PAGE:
The promise of a new climate deal has never been greater than at the current Paris talks, with US President Barack Obama declaring: "I'm convinced we are going to get big things done here." As has been pointed out, real progress has been made in the run-up to the talks - the 21st since 1995 - with pledges to curb emissions from more than 170 nations and a new agreement text. This is because the urgency to act has never been more visibly clear to all nations big and small, rich and poor. The vagaries of global warming, extreme weather, severe droughts and floods, and rising sea levels affect everyone. The bullishness is also aided by plummeting costs of renewable sources of energy and, most importantly, the collaboration between the world's two largest emitters of carbon, China and the United States.
China, particularly, has woken up to the serious consequences that it faces as a result of global warming, as its own report on climate change, published on the eve of the Paris talks, shows. "From the first (nine years ago) to the second to this third report, the negative impacts of climate change on China are increasingly apparent," one of the experts involved in the report said. Thus, Chinese President Xi Jinping, speaking at the opening of the talks, exhorted negotiators to seal a binding agreement. However, he also urged adherence to the principle of recognising that developing nations have common but differentiated responsibilities from rich nations. This stance has been a key obstacle to a deal thus far. It affects many areas from targets to financing, and may yet hurt these talks.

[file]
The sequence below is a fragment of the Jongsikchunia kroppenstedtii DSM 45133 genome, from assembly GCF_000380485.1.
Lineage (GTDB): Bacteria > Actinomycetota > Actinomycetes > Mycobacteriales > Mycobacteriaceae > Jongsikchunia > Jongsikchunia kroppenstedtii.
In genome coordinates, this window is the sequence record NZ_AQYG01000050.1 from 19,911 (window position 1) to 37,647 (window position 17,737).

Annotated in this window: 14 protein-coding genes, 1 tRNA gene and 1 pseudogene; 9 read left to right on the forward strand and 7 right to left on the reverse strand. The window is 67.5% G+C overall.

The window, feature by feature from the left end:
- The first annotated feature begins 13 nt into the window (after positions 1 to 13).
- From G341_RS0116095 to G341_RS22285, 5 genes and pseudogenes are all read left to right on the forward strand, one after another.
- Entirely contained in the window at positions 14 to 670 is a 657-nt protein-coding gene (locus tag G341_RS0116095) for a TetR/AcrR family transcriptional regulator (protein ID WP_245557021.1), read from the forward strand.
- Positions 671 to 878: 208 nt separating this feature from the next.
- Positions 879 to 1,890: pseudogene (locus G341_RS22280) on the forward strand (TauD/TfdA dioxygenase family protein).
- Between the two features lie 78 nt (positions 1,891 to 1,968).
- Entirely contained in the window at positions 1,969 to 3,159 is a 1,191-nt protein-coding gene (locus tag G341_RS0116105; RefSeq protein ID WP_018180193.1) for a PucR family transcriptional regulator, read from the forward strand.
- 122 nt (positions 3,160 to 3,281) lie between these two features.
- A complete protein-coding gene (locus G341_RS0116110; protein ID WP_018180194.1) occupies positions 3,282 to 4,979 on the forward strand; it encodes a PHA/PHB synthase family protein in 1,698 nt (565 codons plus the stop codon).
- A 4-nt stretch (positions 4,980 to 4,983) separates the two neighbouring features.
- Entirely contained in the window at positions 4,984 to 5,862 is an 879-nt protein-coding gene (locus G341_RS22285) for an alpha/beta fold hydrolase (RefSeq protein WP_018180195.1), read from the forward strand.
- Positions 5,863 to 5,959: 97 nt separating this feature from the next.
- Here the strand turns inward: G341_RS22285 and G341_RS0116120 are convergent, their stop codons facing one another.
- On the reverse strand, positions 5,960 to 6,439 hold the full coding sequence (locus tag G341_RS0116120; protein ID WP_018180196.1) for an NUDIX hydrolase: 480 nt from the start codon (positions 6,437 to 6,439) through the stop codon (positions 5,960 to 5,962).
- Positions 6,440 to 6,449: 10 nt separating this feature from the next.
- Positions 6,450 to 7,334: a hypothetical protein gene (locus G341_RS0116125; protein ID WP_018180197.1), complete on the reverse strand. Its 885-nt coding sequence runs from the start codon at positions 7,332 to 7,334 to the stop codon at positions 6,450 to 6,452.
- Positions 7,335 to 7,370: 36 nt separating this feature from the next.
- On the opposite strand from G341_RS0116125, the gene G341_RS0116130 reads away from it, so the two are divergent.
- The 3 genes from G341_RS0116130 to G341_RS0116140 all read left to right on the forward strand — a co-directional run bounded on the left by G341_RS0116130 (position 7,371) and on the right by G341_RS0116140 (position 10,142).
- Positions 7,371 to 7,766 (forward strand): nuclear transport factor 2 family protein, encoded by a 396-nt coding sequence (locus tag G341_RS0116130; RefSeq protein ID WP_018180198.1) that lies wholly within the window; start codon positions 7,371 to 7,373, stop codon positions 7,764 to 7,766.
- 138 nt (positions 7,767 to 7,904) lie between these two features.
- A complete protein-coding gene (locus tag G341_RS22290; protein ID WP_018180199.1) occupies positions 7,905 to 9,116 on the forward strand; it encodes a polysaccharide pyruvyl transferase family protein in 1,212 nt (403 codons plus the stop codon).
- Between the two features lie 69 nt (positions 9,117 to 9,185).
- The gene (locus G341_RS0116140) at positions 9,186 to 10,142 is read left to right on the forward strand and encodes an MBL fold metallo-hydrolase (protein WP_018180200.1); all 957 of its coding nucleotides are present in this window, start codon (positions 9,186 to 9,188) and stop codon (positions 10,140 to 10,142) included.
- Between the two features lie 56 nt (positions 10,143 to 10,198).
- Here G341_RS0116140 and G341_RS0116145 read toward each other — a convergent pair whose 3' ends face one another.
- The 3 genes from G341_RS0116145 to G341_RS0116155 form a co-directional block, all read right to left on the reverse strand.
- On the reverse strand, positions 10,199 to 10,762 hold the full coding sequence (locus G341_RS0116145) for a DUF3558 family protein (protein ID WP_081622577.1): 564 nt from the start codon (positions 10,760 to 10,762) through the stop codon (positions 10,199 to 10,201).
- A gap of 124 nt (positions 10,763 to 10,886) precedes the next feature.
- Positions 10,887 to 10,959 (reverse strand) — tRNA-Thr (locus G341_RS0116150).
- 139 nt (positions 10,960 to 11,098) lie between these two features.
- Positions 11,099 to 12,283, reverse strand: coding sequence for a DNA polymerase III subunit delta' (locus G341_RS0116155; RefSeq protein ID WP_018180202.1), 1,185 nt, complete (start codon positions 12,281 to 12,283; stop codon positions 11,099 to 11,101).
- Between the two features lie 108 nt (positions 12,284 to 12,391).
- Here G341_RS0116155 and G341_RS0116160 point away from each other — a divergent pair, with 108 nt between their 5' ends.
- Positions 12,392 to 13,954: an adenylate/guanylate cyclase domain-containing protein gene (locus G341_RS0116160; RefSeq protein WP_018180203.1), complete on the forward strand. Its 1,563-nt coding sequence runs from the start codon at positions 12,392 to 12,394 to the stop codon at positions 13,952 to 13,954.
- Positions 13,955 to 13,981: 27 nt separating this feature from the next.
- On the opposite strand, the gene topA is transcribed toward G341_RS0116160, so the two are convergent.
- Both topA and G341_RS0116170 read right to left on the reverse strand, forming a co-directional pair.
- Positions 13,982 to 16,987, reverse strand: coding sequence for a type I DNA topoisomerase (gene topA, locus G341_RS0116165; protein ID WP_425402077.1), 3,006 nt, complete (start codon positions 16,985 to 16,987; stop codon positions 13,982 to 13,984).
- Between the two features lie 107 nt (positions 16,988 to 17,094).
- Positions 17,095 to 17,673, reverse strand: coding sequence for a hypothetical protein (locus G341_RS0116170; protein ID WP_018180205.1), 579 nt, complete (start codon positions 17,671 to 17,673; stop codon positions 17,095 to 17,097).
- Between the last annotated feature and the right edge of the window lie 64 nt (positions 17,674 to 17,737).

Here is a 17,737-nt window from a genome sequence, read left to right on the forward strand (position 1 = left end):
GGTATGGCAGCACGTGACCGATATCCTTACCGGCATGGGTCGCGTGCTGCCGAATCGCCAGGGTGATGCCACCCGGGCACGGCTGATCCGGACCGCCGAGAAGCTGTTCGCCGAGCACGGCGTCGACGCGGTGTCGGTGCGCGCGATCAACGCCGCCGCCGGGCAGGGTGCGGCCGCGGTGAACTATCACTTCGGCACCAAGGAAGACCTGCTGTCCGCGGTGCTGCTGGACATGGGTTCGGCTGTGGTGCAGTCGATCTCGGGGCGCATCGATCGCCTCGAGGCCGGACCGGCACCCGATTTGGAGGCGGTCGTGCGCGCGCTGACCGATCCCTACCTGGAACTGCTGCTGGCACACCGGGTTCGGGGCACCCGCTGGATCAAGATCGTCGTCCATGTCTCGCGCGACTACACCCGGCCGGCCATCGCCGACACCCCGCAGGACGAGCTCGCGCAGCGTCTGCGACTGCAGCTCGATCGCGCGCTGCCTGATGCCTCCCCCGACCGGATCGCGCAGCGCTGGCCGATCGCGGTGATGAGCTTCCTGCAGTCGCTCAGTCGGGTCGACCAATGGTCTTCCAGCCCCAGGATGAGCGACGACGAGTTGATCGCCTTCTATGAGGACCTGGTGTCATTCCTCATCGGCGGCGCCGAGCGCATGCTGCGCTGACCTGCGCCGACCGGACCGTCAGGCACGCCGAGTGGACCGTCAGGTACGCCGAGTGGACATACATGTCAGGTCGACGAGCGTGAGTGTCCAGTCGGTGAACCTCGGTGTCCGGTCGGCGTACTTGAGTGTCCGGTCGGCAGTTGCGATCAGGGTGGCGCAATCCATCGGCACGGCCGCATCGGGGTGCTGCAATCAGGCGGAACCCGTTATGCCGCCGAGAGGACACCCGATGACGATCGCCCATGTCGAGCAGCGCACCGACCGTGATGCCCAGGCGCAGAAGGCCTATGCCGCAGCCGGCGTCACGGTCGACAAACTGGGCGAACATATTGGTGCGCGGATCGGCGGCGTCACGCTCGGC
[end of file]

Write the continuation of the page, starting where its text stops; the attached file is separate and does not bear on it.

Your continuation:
While rich nations should recognise their heavier responsibility as the greatest contributors to the current climate crisis, larger and richer emerging economies could also do more to share the load. Some of the poorest, most vulnerable nations - which have some of the lowest emissions but bear the highest risks from climate change - have put up ambitious targets that can be met only with help from richer countries. The commitment to climate financing must be clear and strong at these talks, and vulnerable nations' call to address loss and damage must be seriously looked into. More should be done to help those bearing the greatest impact.
Yet, even if all these issues were addressed, an agreement reached and pledges are honoured, it would be just the start. Current pledges will bring global warming down only to 2.7 deg C above pre-industrial levels, still way ahead of the 2 deg C needed to head off dangerous climate change. Only through rachetting up "decarbonisation" can this target of 2 deg C be met. Much work still remains in finding solutions - from changing lifestyles to the race to innovate - to save the earth and its inhabitants from ever greater disasters. The Paris talks must not fail the future.